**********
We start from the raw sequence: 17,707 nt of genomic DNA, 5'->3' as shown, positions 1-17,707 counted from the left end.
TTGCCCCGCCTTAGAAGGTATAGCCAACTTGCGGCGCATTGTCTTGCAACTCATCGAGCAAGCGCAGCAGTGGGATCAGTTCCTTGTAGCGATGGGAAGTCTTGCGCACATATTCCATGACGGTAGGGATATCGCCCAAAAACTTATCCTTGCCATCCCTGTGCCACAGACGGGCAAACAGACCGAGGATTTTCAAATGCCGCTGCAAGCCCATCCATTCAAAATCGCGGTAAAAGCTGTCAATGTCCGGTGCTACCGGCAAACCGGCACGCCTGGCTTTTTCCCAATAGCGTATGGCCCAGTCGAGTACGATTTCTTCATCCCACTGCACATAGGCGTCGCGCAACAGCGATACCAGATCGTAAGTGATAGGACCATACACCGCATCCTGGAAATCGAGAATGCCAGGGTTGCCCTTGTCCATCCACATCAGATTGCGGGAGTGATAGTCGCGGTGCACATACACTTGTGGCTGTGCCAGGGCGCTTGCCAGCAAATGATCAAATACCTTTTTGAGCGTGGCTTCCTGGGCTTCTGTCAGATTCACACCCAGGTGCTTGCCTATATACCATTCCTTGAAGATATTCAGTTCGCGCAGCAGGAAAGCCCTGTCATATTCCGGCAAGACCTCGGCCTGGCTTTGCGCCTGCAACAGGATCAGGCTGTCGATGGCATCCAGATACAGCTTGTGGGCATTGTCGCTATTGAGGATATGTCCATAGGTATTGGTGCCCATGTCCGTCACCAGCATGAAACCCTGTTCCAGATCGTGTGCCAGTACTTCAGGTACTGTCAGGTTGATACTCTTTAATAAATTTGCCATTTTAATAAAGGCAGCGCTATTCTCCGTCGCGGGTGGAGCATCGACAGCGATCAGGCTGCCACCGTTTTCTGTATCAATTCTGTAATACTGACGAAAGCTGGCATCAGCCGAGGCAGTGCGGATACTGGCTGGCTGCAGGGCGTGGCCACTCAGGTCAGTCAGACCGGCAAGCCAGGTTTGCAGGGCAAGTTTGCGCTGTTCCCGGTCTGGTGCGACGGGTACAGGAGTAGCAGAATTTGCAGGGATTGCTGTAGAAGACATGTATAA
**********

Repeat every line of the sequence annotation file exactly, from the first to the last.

We start from the raw sequence: 17,707 nt of genomic DNA, 5'->3' as shown, positions 1-17,707 counted from the left end.
TTGCCCCGCCTTAGAAGGTATAGCCAACTTGCGGCGCATTGTCTTGCAACTCATCGAGCAAGCGCAGCAGTGGGATCAGTTCCTTGTAGCGATGGGAAGTCTTGCGCACATATTCCATGACGGTAGGGATATCGCCCAAAAACTTATCCTTGCCATCCCTGTGCCACAGACGGGCAAACAGACCGAGGATTTTCAAATGCCGCTGCAAGCCCATCCATTCAAAATCGCGGTAAAAGCTGTCAATGTCCGGTGCTACCGGCAAACCGGCACGCCTGGCTTTTTCCCAATAGCGTATGGCCCAGTCGAGTACGATTTCTTCATCCCACTGCACATAGGCGTCGCGCAACAGCGATACCAGATCGTAAGTGATAGGACCATACACCGCATCCTGGAAATCGAGAATGCCAGGGTTGCCCTTGTCCATCCACATCAGATTGCGGGAGTGATAGTCGCGGTGCACATACACTTGTGGCTGTGCCAGGGCGCTTGCCAGCAAATGATCAAATACCTTTTTGAGCGTGGCTTCCTGGGCTTCTGTCAGATTCACACCCAGGTGCTTGCCTATATACCATTCCTTGAAGATATTCAGTTCGCGCAGCAGGAAAGCCCTGTCATATTCCGGCAAGACCTCGGCCTGGCTTTGCGCCTGCAACAGGATCAGGCTGTCGATGGCATCCAGATACAGCTTGTGGGCATTGTCGCTATTGAGGATATGTCCATAGGTATTGGTGCCCATGTCCGTCACCAGCATGAAACCCTGTTCCAGATCGTGTGCCAGTACTTCAGGTACTGTCAGGTTGATACTCTTTAATAAATTTGCCATTTTAATAAAGGCAGCGCTATTCTCCGTCGCGGGTGGAGCATCGACAGCGATCAGGCTGCCACCGTTTTCTGTATCAATTCTGTAATACTGACGAAAGCTGGCATCAGCCGAGGCAGTGCGGATACTGGCTGGCTGCAGGGCGTGGCCACTCAGGTCAGTCAGACCGGCAAGCCAGGTTTGCAGGGCAAGTTTGCGCTGTTCCCGGTCTGGTGCGACGGGTACAGGAGTAGCAGAATTTGCAGGGATTGCTGTAGAAGACATGTATAA